"He hadn't been in the United States for very long and was playing golf at the University of Texas," Kirk says. "He starts hitting drives, and he's getting up to 125 miles an hour. Everyone was in awe. Then the other kids start asking him to step it up. All of a sudden, he's swinging 136, 137--monstrous." Even more amazing, Kirk says, is that Vegas was still hitting it pure and staying in balance.
That's almost as impressive as the time Vegas was handed a lefty driver. On his first swing with the club, he launched a ball about 250 yards.
"I think it just comes naturally to me," says Vegas, who went from swinging broomsticks at rocks as a kid in Maturin, Venezuela, to winning the Bob Hope Classic in January in only the second start of his rookie season on the PGA Tour. "Guess I was born with it. If I'm hitting my driver well, I'm going to play well."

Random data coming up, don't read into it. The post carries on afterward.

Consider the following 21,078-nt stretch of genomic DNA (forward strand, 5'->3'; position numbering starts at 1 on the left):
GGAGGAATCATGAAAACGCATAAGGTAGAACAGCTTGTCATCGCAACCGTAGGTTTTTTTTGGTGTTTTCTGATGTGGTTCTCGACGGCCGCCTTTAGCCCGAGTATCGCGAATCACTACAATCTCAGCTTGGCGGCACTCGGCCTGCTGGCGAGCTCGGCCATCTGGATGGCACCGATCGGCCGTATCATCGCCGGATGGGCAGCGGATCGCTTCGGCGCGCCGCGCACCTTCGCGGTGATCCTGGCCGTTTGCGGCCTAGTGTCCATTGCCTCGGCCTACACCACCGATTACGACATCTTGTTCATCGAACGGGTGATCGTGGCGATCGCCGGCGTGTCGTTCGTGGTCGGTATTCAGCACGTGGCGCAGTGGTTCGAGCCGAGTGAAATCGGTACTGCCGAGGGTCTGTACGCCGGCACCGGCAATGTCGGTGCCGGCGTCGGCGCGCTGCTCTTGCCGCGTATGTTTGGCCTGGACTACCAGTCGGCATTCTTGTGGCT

Practice sessions with Kirk mostly focus on fundamentals: grip, posture, alignment and so on. But one thing they keep an eye on is the connection between Vegas' arms and body. Sometimes he extends his arms out too much at address, as if reaching for the ball. When his arms get too far away from his body, Kirk says, his swing becomes narrow and steep. That produces a ball flight that's too high and has too much backspin.
"He's so big and strong and athletic, he can get away with some poor mechanics," Kirk says. "But when his swing is really on, it's a sight to see. He hits it as straight as anyone, and when you combine that with his length, he's got a huge advantage over a lot of guys out there." — Ron Kaspriske